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    Air Pollution Affects Babies In The Womb

    By Margarita Nahapetyan

    According to the U.S. scientists, exposure to air pollution during pregnancy may harm and affect the development of babies in the womb. The study, one of the largest to look at the effect of air pollution on pregnancy, found that future moms-to-be who inhale polluted air during the first three months and the third trimester of pregnancy, are at higher risk of delivering a child with low weight.

    The findings are based on the study of 336,000 babies born in New Jersey, USA, between 1999 and 2003. Daily readings from monitoring points within 6 miles of the mothers' homes were used to calculate average levels of air pollution during their pregnancies. The readings were taken from the U.S. Environmental Protection Agency.

    For the study, the researchers from the University of Medicine and Dentistry in New Jersey, collected data from birth certificates and hospital notes. The information on twins or other multiple births was not considered, the experts only looked at data on babies identified as white, African-American or Hispanic. After that they recorded factors such as each mother's age, ethnicity, marital status, education level, her smoking and alcohol use habits - as well as where she lived when her child was born. The researches got even more information about the pregnancy from the hospital discharge records, in particular, about complications known to affect fetal growth. They estimated the duration of the pregnancy based on the date of the last known menstrual period and clinical judgment, rather than an ultrasound scan.

    The results showed that mothers of babies with small, and very small birth weight, were more likely to be younger, less well educated, of African-American ethnicity, smokers, poorer, and single parents compared to mothers who delivered babies with normal birth weight. However, even after taking into consideration all these factors, higher levels of air pollutants were associated with restricted fetal growth.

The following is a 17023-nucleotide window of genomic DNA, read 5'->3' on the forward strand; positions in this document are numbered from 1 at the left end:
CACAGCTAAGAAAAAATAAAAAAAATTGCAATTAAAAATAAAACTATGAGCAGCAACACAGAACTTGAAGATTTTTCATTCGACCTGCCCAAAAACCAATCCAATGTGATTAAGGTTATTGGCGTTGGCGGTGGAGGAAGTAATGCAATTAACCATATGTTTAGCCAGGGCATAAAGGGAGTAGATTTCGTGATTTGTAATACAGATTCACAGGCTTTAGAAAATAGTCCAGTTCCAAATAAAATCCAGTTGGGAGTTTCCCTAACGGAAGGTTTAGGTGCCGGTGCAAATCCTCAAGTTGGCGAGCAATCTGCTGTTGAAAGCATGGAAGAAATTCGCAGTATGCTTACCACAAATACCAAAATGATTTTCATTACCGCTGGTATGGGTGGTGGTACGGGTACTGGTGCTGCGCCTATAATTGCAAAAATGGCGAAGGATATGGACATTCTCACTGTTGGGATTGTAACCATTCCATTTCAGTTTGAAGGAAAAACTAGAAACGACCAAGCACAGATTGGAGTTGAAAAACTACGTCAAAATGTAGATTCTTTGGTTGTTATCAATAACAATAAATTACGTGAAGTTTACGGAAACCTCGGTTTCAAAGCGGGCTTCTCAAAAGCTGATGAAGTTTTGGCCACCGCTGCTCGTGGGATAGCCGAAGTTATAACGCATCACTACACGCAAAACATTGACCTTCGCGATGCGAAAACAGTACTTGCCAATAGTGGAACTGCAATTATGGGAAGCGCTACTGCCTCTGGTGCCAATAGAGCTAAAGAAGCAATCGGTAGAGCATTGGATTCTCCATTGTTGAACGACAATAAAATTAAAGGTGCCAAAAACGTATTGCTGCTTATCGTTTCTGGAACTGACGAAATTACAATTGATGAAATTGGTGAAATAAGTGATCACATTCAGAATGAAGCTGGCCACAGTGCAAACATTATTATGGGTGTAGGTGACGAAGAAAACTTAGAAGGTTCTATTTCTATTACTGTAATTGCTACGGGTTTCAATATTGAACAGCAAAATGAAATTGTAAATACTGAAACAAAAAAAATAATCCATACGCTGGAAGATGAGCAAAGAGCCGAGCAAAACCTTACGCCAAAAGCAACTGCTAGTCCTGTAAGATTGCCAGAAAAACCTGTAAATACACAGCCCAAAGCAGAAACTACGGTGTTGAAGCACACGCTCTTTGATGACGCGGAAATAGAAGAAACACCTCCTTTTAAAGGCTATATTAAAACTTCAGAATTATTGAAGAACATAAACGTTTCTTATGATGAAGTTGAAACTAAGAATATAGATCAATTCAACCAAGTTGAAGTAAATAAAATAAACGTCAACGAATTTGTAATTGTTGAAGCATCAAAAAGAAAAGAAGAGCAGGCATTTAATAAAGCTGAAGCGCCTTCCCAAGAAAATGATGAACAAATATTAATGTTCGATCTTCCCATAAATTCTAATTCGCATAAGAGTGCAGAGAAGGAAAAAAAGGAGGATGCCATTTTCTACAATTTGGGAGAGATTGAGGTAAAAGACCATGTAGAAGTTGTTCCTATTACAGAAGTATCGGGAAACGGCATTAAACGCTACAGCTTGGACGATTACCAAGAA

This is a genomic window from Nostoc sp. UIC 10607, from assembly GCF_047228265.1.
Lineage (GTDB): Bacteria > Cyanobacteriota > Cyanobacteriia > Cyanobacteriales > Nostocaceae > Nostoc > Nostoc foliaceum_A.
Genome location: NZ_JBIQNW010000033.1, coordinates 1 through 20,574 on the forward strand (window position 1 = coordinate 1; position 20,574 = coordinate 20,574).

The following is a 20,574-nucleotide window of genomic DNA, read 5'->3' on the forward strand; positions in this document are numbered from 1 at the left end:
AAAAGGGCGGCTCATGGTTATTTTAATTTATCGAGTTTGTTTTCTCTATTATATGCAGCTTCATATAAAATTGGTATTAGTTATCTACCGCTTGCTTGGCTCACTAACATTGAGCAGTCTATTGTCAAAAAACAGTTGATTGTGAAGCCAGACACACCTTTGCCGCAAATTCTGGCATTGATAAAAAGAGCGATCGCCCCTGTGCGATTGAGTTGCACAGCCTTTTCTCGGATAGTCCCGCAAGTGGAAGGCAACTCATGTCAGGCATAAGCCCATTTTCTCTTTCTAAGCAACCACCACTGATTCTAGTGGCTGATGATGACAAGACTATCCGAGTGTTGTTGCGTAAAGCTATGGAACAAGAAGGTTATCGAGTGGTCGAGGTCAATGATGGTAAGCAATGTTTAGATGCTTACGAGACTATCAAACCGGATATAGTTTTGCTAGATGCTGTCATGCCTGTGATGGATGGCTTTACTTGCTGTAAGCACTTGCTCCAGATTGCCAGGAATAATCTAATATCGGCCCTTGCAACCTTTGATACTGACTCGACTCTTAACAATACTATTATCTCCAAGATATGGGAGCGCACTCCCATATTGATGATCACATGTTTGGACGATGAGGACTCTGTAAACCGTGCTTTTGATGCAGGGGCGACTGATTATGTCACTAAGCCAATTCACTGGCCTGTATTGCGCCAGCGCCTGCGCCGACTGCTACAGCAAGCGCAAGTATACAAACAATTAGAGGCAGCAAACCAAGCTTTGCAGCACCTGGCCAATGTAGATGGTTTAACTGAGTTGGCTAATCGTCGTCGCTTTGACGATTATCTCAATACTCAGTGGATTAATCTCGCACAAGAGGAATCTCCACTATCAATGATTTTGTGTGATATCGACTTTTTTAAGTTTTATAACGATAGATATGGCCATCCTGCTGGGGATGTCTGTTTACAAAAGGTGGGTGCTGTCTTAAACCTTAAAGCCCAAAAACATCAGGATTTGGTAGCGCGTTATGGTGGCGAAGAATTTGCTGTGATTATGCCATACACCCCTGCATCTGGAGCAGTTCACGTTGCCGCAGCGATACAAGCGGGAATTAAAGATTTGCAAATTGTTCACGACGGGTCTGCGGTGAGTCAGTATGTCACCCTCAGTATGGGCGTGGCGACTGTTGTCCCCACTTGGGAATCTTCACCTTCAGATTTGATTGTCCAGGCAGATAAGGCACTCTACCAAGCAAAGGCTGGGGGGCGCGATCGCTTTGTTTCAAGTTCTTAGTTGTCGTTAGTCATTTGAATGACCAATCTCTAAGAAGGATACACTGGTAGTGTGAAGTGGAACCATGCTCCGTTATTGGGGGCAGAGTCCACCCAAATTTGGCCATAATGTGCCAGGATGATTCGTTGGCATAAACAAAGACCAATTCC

One of the harmful pollutants was PM 2.5 particulate matter - tiny specks of sooty chemicals with 2.5 micrometers or less in diameter. Particulate matter is produced from vehicle exhausts and can settle in the lungs. Fine particles, such as PM 2.5s, which penetrate deep into the lungs, have been associated with deaths from heart-related and respiratory diseases.

    The scientists found that in the first three and the last three months of pregnancy, the chance of having a "small for gestational age" (SGA) child, rose significantly with higher levels of PM 2.5. The risk rose by more than 4 per cent for every PM 2.5 increase of four micrograms per cubic meter of air. Similarly, there was an association between the risk of a very small birth weight baby and nitrogen dioxide concentrations. At all stages of pregnancy, the risk of having a "very small for gestational age" (VSGA) child, increased by more than 7 per cent with each 10 parts per billion increase in nitrogen dioxide.

    SGA babies were defined as being between 75 per cent and 85 per cent of normal size. VSGA babies were at least 75 per cent smaller than normal. The study also found that exposure to particulate matter in later pregnancy was associated with a 2- to 5-fold increased risk of restricted fetal growth among mothers with pregnancy complications such as separation of the placenta before birth and premature rupture of the membrane, compared with mothers who did not have these complications.

    "Our findings suggest that air pollution, perhaps specifically traffic emissions during early and late pregnancy and/or factors associated with residence near a roadway during pregnancy, may affect foetal growth," the scientists wrote. They said it is not clear yet how exactly air pollution might restrict foetal growth, but they add that some previous studies have shown that air pollution might alter cell activity, or cut the amount of oxygen and nutrients a child receives while in the womb.

    The findings are published in the latest issue of the Journal of Epidemiology and Community Health.

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